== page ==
WebMD teamed up with actor Seth Rogen and his wife, Lauren Miller Rogen, founders of Hilarity for Charity,
which raises awareness about Alzheimer’s disease, and journalist and Alzheimer’s advocate, Maria Shriver to
examine people’s beliefs and behaviors about the condition.
It’s part of WebMD’s special report: “Confronting Alzheimer’s Disease.”
Check it out at:
During the Christmas season when so many families get together may be the first time you notice a change in your elderly loved one.
Any subtle change in the way a person acts, behaves, or thinks could be an early sign.
Here are some changes that you might notice:
* He/she stood back during the gathering and didn’t have much to say
* Seemed very irritable
* Was confused
* Couldn’t find the bathroom in a family member’s house
If you notice any of these signs or other signs that just don’t seem right, it might be time for you to look into what is happening and
consult with their doctor.
How can you tell if you have early-onset Alzheimer’s disease?
There can be surprising systems and they don’t all involve memory problems:
* People’s ability to make decisions can be affected by the disease; unable to discern right from wrong
* Frequent falling. If you or someone you love is falling often, tell your doctor.
* Forgetting the function of objects: If you can’t remember where you put your keys, that is one thing- but if you can’t remember what the key is for, that
could be signs of Alzheimer’s disease.
* The inability to understand sarcasm. If you consistently don’t “get it” when someone is being sarcastic this could be a sign of atrophy in the brain
* Depression: If someone has never suffered from clinical depression in the course of their lives but develops it later in life this could be a sign of AD.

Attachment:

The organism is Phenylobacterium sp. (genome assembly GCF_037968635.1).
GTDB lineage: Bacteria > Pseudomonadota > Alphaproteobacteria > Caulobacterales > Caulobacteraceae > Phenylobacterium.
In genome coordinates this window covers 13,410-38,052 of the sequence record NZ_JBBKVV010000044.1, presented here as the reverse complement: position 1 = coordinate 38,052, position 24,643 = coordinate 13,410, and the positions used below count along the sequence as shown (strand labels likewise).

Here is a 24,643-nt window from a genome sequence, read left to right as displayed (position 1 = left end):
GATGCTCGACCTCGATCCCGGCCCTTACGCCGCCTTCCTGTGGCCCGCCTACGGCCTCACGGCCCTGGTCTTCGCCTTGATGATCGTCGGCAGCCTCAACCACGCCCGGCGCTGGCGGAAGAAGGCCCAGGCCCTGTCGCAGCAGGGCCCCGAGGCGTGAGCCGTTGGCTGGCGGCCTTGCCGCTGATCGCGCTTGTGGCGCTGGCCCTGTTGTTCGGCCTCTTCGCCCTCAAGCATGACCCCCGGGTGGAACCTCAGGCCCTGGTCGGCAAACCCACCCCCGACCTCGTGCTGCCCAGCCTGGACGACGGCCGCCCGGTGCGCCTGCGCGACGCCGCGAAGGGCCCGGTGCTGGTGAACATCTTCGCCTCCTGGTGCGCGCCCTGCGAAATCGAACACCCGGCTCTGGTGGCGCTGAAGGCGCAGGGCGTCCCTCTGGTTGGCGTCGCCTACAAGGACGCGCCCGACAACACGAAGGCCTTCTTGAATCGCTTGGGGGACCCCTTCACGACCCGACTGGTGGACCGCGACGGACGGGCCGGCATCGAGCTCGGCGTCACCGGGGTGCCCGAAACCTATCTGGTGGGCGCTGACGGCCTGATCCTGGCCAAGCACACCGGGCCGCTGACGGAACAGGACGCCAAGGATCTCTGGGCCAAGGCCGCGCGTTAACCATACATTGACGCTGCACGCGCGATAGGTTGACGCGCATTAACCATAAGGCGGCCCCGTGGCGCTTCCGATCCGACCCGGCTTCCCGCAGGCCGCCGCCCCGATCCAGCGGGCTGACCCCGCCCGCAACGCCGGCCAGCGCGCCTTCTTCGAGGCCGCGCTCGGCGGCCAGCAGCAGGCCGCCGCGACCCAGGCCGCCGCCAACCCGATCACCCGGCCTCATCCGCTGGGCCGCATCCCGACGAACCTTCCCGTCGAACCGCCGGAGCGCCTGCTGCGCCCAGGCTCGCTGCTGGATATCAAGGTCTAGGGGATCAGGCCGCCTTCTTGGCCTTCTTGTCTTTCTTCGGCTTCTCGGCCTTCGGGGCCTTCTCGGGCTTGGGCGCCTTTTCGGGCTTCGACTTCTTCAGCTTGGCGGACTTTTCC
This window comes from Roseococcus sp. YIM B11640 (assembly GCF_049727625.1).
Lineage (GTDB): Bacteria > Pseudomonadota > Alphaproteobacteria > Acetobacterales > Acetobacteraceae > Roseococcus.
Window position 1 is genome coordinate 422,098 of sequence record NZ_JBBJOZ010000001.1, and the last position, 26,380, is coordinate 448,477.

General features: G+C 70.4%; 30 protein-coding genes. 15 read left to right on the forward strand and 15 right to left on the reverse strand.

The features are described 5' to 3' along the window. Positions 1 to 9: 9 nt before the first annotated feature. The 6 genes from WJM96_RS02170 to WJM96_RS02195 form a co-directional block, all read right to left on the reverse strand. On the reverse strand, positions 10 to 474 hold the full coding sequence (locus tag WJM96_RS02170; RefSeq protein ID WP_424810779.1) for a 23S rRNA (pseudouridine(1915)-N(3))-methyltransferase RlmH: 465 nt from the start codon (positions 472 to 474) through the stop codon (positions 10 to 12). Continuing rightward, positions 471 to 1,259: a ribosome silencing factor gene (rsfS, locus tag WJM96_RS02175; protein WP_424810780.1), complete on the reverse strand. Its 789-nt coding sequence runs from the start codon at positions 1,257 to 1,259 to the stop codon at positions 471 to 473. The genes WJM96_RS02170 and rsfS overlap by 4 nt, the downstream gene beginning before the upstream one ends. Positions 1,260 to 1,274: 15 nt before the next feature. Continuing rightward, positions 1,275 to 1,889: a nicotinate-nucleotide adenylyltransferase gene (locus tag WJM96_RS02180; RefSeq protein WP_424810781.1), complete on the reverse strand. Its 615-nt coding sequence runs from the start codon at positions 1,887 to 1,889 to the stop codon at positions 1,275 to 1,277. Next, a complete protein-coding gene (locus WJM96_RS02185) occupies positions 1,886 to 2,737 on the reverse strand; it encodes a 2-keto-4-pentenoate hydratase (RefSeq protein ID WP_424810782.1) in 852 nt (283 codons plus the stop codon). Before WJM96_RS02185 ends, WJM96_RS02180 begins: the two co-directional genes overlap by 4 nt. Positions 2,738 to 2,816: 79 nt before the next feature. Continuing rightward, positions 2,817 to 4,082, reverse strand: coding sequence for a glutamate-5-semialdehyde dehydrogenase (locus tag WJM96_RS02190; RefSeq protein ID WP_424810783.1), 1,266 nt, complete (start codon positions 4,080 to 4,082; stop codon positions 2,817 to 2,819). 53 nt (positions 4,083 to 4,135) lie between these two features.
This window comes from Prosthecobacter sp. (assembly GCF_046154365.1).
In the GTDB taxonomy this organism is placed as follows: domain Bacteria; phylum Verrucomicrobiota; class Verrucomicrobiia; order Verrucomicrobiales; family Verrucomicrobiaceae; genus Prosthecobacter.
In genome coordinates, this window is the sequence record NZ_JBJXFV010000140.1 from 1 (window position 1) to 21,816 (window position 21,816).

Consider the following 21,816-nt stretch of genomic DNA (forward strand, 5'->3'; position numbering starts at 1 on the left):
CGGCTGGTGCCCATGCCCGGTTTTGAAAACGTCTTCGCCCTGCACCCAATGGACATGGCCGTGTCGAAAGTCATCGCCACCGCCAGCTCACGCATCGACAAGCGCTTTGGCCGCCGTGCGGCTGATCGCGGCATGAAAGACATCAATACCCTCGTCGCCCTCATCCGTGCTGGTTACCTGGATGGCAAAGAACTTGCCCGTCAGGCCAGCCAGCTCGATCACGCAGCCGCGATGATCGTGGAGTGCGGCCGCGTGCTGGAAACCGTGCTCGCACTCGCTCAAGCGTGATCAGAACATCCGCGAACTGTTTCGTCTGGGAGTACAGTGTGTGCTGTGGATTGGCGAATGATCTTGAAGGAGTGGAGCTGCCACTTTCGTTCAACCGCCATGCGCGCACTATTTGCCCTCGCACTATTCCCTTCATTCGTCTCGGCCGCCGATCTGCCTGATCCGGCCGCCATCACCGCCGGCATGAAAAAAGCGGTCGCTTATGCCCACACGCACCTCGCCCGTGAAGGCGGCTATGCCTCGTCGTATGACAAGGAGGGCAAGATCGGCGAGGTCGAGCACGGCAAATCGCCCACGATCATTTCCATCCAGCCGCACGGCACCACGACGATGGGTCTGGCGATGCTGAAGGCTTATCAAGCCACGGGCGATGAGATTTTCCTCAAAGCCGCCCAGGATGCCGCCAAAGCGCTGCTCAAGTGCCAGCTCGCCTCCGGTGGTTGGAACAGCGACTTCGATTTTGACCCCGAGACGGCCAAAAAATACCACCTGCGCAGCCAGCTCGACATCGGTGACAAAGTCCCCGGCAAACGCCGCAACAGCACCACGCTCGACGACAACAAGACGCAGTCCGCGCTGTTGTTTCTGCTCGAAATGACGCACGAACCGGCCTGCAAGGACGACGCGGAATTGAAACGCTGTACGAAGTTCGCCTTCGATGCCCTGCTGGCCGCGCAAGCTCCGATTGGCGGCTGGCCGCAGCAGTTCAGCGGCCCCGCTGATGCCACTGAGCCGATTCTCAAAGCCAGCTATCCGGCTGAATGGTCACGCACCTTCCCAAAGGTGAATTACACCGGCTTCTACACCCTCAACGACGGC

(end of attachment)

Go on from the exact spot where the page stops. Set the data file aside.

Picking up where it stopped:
* Unfocused Staring: Unable to connect with what is happening around you and unable to make decisions. Essentially your brain becomes “unfocused”.
These symptoms may signal Alzheimer’s disease, but they could also be signs of another underlying condition. You should always make note of any of these symptoms and discuss them with your doctor.
The reality that someone you care about has Alzheimer’s can be overwhelming and may trigger a range of emotions: anger, fear, frustration and sadness. Family conflicts are common as the family struggles to deal with the changes.
To minimize the stress, try dealing with the issues together.
There are many ways that family members can help.
Some may be better at dealing with the financial responsibilities.
Others may feel helpful with doing the household chores and errands.
It is best to communicate as a whole group on a regular basis. If meeting physically is not possible, try sending emails and including all that are involved in your loved ones care.
Be open to compromise and suggestions that other family members may have.
Remember there isn’t any right or wrong way, it is the way that best meets the needs of your family member.
Caring for your loved one and enjoying your time together is most important.
Here are some communication tips that can help make the day a lot easier for the caregiver and the person with Alzheimer’s:
* Always approach a person with Alzheimer’s from the front. Do not come up from behind them. It is alarming to them.
* Look directly at the person and make sure you have their attention before speaking to them.
* Do not become frustrated with the person. If they see your frustration, they in turn will become frustrated and you will accomplish nothing.
* Don’t speak to the person like they are a child. Use your normal tone of voice, just like you are speaking to any other person.
* Remember it is the person’s “right now” memory that is gone, don’t use long sentences.
* If you want the person to go with you somewhere, it is easier if you take them by the hand and lead the way. Talk to them as you are walking so they
understand where you are leading them.
* Finally, smile a lot. This makes the Alzheimer’s person feel safe and happy and comfortable. A smile will go a long way to making the day a good one.